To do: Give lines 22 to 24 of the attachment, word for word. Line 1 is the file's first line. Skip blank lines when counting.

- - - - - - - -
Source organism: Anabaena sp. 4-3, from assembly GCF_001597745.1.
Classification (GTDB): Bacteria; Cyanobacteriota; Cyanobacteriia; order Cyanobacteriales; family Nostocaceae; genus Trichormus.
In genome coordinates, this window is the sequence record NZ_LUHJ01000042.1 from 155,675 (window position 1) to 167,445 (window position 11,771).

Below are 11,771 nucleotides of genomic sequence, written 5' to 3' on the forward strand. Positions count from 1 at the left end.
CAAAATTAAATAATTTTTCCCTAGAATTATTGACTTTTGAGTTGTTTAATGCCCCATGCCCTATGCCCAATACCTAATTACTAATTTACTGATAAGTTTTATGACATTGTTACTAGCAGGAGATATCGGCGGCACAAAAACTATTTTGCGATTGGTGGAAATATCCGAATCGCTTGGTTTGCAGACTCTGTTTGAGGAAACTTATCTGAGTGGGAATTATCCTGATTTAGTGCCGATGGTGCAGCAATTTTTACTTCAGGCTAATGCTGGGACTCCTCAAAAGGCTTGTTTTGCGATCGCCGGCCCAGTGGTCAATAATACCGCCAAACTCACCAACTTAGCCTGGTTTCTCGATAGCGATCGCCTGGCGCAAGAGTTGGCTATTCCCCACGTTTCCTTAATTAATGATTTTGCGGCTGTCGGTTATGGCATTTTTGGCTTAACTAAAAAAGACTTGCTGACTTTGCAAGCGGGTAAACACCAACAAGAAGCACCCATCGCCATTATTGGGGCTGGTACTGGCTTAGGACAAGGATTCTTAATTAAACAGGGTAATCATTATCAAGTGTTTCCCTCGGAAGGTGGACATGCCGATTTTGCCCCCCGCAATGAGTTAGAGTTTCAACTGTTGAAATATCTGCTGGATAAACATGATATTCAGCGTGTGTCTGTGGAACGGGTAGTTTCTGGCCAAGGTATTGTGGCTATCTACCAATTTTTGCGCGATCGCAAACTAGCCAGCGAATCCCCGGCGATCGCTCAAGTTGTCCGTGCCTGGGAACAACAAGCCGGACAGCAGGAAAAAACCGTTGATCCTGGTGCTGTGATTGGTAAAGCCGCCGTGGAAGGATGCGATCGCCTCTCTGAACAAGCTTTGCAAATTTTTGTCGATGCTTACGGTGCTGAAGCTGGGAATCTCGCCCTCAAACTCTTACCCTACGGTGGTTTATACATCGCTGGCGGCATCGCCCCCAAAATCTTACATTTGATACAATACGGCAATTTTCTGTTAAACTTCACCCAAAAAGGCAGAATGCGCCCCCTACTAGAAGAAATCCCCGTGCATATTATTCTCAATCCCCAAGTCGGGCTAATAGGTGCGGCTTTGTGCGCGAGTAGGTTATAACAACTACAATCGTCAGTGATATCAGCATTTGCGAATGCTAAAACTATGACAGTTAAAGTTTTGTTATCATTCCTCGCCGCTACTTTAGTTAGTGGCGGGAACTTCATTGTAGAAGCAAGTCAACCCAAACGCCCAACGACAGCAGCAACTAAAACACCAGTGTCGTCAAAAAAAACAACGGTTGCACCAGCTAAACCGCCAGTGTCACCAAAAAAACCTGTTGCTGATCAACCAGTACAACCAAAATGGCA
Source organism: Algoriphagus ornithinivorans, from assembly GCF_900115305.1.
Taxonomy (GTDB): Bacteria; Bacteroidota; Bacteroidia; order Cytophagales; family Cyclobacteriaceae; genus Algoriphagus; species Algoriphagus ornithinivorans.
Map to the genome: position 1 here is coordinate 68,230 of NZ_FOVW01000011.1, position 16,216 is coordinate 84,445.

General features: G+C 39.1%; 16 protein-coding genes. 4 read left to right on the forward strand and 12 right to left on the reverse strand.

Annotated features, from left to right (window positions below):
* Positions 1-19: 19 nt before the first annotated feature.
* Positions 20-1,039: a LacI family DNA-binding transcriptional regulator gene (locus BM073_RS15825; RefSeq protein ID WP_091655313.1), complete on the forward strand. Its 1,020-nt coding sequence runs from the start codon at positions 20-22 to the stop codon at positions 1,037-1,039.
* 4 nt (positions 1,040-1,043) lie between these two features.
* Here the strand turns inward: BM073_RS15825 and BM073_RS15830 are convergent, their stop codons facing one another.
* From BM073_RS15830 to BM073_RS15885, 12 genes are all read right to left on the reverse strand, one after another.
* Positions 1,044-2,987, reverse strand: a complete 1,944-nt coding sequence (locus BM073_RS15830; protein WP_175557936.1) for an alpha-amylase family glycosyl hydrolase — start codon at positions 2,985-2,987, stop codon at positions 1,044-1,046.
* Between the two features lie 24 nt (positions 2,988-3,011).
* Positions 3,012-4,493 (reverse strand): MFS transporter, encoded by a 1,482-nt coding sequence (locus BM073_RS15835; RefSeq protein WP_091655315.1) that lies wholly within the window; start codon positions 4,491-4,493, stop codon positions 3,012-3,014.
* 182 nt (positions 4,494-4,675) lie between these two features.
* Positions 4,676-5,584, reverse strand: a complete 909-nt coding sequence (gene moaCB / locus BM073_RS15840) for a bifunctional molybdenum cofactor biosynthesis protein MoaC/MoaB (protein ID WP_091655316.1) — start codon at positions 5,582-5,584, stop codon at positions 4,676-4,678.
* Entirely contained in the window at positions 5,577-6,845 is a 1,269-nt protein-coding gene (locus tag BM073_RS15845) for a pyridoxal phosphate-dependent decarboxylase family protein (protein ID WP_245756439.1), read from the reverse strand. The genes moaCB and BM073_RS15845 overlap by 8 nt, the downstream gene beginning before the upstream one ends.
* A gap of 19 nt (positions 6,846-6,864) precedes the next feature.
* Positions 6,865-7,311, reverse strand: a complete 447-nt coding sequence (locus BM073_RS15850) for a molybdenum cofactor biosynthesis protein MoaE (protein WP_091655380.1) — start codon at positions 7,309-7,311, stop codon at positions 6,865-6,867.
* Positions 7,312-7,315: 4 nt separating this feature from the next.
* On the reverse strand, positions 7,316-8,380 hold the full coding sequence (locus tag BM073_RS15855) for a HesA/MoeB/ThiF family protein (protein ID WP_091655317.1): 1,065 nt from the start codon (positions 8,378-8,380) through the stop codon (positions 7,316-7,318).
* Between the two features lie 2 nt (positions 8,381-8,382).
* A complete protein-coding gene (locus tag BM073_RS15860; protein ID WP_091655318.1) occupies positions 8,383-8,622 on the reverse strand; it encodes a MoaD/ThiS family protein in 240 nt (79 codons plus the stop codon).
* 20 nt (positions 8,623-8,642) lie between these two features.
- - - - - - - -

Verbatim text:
* A gap of 19 nt (positions 6,846-6,864) precedes the next feature.
* Positions 6,865-7,311, reverse strand: a complete 447-nt coding sequence (locus BM073_RS15850) for a molybdenum cofactor biosynthesis protein MoaE (protein WP_091655380.1) — start codon at positions 7,309-7,311, stop codon at positions 6,865-6,867.
* Positions 7,312-7,315: 4 nt separating this feature from the next.